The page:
The CIA is worried that a foreign power may develop the ability to manipulate the global climate in way that cannot be detected, a leading climatologist has claimed.
Consultants working for the Central Intelligence Agency have asked Professor Alan Robock of Rutgers University in New Jersey whether it would be possible for another nation to meddle with the climate without being discovered, he said.
“I got a phone call from two men who said we work as consultants for the CIA and we’d like to know if some other country was controlling our climate would we know about it,” Professor Robock said.
“I told them after thinking a little bit we probably would because if you put enough material in the atmosphere to reflect sunlight we would be able to detect it and see the equipment that was putting it up there,” he said.
“At the same time I thought they were probably also interested in if we could control somebody else’s climate could they detect it,” he added.
Professor Robock is an expert in geoengineering – the deliberate manipulation of the global climate – and specialises in how large volcanic eruptions cause global cooling by reflecting sunlight back into space, increasing the Earth’s reflectivity, or albedo.
Geoengineering has been the focus of two major studies, one by the Royal Society in Britain and one by the US National Academy of Sciences, which was part-funded by the American intelligence agencies. Both reports concluded that albedo modification poses considerable risks but that geoengineering warrants more research.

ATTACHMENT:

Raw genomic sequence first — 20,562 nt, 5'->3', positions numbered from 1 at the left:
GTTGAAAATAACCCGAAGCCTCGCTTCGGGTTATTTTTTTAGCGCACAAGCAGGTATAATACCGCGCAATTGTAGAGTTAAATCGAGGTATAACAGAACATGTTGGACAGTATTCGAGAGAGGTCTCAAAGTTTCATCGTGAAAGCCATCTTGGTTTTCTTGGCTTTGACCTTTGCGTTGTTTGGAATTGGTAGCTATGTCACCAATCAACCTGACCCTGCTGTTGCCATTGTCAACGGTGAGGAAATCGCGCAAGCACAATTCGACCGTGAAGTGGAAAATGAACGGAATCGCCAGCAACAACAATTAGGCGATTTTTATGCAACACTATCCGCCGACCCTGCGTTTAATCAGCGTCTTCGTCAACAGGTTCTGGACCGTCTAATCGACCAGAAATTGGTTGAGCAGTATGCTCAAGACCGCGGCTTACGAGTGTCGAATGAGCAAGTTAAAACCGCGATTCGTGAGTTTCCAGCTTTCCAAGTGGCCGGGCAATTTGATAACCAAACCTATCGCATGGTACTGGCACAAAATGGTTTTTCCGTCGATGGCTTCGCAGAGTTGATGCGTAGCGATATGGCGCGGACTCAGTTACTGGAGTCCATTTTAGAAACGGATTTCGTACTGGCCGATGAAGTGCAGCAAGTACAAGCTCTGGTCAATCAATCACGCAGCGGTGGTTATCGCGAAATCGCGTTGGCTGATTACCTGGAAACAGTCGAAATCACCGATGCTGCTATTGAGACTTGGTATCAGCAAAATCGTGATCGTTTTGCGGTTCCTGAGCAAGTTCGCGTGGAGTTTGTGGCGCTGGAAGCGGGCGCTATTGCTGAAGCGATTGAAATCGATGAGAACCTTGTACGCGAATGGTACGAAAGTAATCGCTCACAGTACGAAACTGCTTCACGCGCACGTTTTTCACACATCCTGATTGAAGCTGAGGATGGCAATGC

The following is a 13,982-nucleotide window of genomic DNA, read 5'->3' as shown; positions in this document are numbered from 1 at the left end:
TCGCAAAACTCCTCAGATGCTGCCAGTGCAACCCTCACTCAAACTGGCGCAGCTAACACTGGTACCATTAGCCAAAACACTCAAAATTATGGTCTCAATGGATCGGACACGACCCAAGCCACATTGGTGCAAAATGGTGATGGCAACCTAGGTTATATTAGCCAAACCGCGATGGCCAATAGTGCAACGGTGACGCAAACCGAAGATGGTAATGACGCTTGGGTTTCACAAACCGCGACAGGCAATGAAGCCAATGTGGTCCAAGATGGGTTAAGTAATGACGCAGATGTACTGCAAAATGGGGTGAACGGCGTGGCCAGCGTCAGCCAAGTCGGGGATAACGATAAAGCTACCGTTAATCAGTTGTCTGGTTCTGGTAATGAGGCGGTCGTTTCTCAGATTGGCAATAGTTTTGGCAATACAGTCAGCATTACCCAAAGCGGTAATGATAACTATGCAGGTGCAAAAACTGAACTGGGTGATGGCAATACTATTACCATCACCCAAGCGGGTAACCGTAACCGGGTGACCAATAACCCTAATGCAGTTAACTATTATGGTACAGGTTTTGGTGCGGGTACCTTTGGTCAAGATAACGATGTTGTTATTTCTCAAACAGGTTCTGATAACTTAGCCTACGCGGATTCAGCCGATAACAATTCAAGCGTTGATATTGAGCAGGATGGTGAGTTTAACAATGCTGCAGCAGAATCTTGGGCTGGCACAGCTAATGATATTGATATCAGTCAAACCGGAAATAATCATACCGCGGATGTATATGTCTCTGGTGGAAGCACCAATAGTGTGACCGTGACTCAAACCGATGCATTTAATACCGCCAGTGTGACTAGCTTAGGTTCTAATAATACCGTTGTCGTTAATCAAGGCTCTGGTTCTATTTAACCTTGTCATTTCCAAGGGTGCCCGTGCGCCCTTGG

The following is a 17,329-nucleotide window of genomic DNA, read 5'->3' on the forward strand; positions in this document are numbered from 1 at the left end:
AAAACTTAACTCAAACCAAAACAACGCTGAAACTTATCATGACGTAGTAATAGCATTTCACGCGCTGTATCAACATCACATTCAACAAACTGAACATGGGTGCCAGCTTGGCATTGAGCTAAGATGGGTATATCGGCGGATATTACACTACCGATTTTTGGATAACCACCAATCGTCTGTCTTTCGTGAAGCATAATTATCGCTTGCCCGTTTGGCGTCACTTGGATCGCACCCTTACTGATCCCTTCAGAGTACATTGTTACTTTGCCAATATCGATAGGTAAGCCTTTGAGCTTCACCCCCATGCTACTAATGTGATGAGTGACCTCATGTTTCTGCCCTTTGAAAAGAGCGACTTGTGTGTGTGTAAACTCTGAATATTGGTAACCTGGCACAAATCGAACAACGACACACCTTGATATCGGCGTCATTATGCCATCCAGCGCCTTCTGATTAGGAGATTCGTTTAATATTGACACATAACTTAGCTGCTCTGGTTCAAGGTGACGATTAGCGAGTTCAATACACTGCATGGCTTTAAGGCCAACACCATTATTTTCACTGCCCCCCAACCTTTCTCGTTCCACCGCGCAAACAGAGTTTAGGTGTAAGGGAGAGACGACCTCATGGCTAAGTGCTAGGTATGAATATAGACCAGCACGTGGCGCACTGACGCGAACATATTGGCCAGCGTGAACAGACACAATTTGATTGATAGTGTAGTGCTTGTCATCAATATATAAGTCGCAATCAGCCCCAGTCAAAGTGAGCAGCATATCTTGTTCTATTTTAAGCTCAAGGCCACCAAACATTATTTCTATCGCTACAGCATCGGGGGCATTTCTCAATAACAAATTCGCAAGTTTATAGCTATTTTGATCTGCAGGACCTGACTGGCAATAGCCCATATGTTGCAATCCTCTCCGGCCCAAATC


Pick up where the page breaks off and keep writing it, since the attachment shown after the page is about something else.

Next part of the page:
“I work on the area of stratospheric aerosols to emulate a volcanic eruption and I’ve identified five potential benefits of that and 26 potential risks,” Professor Robock told the American Association for the Advancement of Science in San José. “We know the answer to global warming is adaptation and mitigation. We’d rather not have to work on this.”
Nevertheless, Professor Robock and other scientists support research into geoengineering, such as a plan to monitor the aerosol clouds produced by the next large volcanic eruption, using aircraft, high-altitude balloons and satellites.
“We should be ready for the next volcanic eruption so that we can take observations and learn how particles grow and what their effects are, and we really aren’t ready today with current instruments to do that,” Professor Robock said.
Stephen Gardiner, a philosopher at the University of Washington in Seattle, warned that modifying the climate through geoengineering risks making the situation worse, especially for future generations. “It’s easy to see why a nation may be tempted by a cheap, short-to-medium term fix that makes things better and holds off the worse for 50, 70 or 100 years, but at a cost of making things much worse in the future,” Professor Gardiner said.
“This kind of incentive is called the tyranny of the contemporary, and that’s why it’s a considerable intergenerational problem.”Reuse content